This article has been reviewed according to Science X's editorial process and policies. Editors have highlighted the following attributes while ensuring the content's credibility:

fact-checked

peer-reviewed publication

trusted source

proofread

Participants in school-based gardening and food programs found to benefit from lasting impacts on dietary behaviors

food
Credit: Pixabay/CC0 Public Domain

To encourage fruit and vegetable consumption among youth, experiential food education programs such as gardening and cooking lessons have increased across both community and school settings. A recent research article in the Journal of Nutrition Education and Behavior revealed how this early learning positively influenced food decisions as children grew older.

Lead study author Christine St. Pierre, MPH, RD, Department of Exercise and Nutrition Sciences, Milken Institute School of Public Health, The George Washington University, explained, "While food education programs are evaluated, much of the evidence of program impact comes from evaluations less than a year after the class, and little is known about the enduring impact through childhood and into adulthood."

This study explored the of current and alumni participants of the FRESHFARM FoodPrints food education program, which is embedded in more than 20 within a large urban public district in the eastern United States. The program's first school partnership was established nearly 15 years ago, and the oldest alumni participants are now young adults.

A network of alumni has been established and maintained as the program has grown, providing a unique opportunity to gain insight into the experiences of both current participants and those who have aged out of the program.

Researchers observed classes and interviewed program coaches and staff to prepare for focus group sessions. Focus groups were recruited among current and alumni students. Questions were designed to gain insights into the typical participant experience, current nutrition behaviors, food environment, and impression of the FoodPrints program.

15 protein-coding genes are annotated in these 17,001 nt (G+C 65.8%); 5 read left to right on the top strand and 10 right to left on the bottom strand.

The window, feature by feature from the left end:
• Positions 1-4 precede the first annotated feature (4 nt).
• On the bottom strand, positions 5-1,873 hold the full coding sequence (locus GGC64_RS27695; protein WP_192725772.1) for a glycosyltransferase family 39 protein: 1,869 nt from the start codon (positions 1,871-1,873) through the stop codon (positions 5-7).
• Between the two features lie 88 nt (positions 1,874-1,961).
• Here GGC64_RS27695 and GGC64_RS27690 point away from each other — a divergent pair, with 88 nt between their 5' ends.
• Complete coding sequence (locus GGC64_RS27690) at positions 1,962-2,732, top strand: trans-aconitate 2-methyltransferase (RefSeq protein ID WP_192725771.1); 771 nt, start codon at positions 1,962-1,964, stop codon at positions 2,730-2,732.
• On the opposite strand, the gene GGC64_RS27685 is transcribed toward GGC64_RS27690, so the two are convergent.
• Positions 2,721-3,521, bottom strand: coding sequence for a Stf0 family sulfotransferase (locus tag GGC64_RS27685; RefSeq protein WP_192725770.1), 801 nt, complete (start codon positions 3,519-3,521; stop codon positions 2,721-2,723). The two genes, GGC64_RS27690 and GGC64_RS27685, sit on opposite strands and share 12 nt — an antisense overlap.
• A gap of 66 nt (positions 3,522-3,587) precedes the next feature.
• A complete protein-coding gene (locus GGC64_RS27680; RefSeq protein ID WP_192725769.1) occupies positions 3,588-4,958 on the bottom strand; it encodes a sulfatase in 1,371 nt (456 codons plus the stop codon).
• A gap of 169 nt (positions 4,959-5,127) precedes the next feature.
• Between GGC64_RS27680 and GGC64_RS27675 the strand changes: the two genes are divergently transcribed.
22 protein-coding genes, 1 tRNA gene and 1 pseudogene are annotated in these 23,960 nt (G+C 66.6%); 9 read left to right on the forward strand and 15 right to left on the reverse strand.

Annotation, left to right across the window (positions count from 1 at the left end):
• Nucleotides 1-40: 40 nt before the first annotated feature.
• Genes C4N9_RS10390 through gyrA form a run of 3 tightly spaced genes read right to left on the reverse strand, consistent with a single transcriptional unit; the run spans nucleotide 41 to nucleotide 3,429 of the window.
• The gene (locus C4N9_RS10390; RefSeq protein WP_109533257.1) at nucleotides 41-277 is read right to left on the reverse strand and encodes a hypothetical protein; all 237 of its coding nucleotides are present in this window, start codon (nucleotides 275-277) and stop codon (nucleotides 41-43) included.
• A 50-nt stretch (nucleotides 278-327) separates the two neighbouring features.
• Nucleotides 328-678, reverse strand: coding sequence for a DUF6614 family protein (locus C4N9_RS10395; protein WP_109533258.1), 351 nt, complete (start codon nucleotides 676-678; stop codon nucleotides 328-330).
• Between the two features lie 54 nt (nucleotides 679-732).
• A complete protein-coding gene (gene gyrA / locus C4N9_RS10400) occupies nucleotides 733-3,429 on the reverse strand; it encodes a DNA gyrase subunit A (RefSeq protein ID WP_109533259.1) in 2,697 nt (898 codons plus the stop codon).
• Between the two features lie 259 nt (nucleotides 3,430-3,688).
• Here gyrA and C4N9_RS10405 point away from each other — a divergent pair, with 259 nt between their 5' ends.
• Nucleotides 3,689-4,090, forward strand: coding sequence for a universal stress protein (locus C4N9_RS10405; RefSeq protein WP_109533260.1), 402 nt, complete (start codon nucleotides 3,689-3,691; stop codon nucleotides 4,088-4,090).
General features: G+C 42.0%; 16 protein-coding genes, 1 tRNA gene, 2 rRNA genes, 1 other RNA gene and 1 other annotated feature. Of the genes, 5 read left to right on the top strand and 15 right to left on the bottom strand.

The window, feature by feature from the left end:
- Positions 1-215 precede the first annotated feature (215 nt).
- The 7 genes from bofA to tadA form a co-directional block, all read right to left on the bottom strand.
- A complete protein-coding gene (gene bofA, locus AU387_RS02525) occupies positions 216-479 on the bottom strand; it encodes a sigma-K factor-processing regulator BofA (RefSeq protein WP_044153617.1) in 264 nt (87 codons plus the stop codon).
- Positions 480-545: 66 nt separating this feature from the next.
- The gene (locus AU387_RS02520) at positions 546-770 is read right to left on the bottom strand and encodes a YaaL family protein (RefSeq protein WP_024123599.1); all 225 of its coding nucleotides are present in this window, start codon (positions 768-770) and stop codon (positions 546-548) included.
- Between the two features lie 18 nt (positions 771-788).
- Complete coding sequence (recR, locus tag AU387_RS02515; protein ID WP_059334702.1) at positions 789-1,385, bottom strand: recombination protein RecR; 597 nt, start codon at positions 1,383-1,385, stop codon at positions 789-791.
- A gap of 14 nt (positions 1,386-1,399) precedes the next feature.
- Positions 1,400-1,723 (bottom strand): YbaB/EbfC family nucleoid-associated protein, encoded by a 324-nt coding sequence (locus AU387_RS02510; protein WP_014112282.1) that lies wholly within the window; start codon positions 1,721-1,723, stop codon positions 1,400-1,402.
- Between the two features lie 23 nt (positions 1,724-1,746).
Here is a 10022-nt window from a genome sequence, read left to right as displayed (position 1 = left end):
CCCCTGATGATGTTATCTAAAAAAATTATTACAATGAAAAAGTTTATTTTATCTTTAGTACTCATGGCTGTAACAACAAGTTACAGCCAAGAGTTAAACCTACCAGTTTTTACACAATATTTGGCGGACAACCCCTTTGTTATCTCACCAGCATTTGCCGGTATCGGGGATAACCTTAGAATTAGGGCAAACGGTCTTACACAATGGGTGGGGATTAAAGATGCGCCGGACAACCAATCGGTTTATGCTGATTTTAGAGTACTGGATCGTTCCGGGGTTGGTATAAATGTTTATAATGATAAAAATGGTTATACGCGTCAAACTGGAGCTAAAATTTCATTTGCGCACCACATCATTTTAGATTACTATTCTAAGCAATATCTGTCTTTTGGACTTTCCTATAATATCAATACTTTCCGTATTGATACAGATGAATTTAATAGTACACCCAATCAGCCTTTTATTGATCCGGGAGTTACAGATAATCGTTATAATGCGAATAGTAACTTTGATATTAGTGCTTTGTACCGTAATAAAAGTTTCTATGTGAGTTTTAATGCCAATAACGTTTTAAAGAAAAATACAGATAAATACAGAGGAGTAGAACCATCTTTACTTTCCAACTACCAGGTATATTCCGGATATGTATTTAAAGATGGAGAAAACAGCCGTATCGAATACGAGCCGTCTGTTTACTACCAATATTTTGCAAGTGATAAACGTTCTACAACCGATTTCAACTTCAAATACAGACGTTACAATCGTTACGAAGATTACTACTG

Christine St. Pierre, MPH, RD, presents the results of a new study to determine the impact on dietary behaviors on current and former elementary school students who participated in FRESHFARM FoodPrints' school-based gardening and food education classes over the past 15 years. Analysis revealed how this early learning positively influenced food decisions as children grew older, extending into adulthood. Credit: Journal of Nutrition Education and Behavior

Nine emergent themes were identified in three categories of impact: immediate, beyond the classroom, and sustained. The immediate impact of the programs included enjoyment of food experiences, hands-on learning of food skills, and connection with peers through a shared experience.

Beyond the classroom experience, the programs shifted individual and family food choices and increased the involvement of students in family food practices and interest in fresh food options at school. Appreciation for , openness to trying new foods, and confidence in making were the sustained benefits of the programs.

St. Pierre commented, "While we recognize the demands on education resources and the precious time of teachers, findings in this study suggest that investment in experiential food education in can provide an important contribution to the continuation of healthy dietary behaviors as children grow up."

More information: Christine St. Pierre et al, Participant Perspectives on the Impact of a School-Based, Experiential Food Education Program Across Childhood, Adolescence, and Young Adulthood, Journal of Nutrition Education and Behavior (2024). DOI: 10.1016/j.jneb.2023.10.012

Provided by Elsevier
Citation: Participants in school-based gardening and food programs found to benefit from lasting impacts on dietary behaviors (2024, January 8) retrieved 15 July 2024 from https://medicalxpress.com/news/2024-01-school-based-gardening-food-benefit.html
This document is subject to copyright. Apart from any fair dealing for the purpose of private study or research, no part may be reproduced without the written permission. The content is provided for information purposes only.

Explore further

Adult food literacy program increases nutrition habits over time

1 shares

Feedback to editors